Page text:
The US military is becoming a major player in the biofuel and renewable energy markets.
The US Army spends more than $1 billion a year power its facilities and already utilises solar power. However it is planning a rollout of initiatives that cover all forms of renewable energy.
Richard Kidd, the US Army’s deputy assistant secretary for energy, said: “We are specifically looking at wind, solar, geothermal for electric power and biomass.”
He explained the army currently has 165 operational renewable energy projects, which are almost all under 1 MW. However its ambitions are on a much bigger scale, including a 500 MW, $2bn solar farm in the Mojave Desert.
He said the army was attractive to investors because it “can offer a very long term power purchase agreement, up to 30 years, so we can provide a reliable and secure income stream, so we get the lifecycle cost and advantages of renewable energy.”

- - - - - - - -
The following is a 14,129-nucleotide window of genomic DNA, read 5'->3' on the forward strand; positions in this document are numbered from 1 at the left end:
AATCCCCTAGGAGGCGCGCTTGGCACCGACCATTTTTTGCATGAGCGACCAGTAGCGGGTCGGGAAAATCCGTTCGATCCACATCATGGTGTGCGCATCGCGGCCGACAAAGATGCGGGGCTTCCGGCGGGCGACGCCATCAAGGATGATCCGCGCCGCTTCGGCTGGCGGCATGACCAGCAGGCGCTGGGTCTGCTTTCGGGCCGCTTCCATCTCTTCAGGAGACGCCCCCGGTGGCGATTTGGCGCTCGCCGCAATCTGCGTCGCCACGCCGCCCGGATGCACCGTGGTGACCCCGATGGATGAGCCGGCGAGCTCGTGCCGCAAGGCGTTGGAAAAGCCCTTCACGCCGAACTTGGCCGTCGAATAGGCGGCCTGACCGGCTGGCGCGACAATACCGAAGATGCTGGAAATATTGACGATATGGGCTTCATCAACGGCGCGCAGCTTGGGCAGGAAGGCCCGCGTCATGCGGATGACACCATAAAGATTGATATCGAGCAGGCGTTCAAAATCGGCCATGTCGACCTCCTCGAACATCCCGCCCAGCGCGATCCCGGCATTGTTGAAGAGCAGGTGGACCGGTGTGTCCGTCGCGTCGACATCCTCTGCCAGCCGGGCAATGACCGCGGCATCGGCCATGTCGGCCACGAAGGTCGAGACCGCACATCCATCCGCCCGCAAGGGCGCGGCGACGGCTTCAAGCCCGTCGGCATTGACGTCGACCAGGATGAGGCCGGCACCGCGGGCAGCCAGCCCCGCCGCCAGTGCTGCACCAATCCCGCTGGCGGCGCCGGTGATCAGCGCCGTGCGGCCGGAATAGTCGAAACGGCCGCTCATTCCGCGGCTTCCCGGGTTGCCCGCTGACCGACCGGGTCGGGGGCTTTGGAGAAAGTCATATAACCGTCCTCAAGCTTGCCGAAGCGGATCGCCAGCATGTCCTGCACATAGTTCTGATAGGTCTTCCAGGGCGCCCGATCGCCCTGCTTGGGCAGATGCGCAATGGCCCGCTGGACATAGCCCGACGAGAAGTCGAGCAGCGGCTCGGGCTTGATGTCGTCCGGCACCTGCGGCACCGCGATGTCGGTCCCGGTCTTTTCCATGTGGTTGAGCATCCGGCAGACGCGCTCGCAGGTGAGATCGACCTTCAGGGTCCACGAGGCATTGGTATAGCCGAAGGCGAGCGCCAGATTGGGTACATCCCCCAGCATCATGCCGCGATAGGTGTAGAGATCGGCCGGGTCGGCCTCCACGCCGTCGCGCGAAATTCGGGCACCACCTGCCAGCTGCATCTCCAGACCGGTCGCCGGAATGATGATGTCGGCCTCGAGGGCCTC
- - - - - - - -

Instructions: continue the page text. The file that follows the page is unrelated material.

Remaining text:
He added that “we have a number of sites that we have identified which could generate hundreds of megawatts of power”.
Kidd also told Platts Energy week that in Afghanistan the army was removing generators and bringing in solar panels and batteries. “We run the load off the battery pack and use the solar panels to charge the batteries.” He said this was resulting in fuel reduction of up to 70 per cent.
In 2011 the Department of Defense bought 450 000 gallons of biofuels for fighter jets and other aircraft and it plans to become an even bigger buyer in the years to come.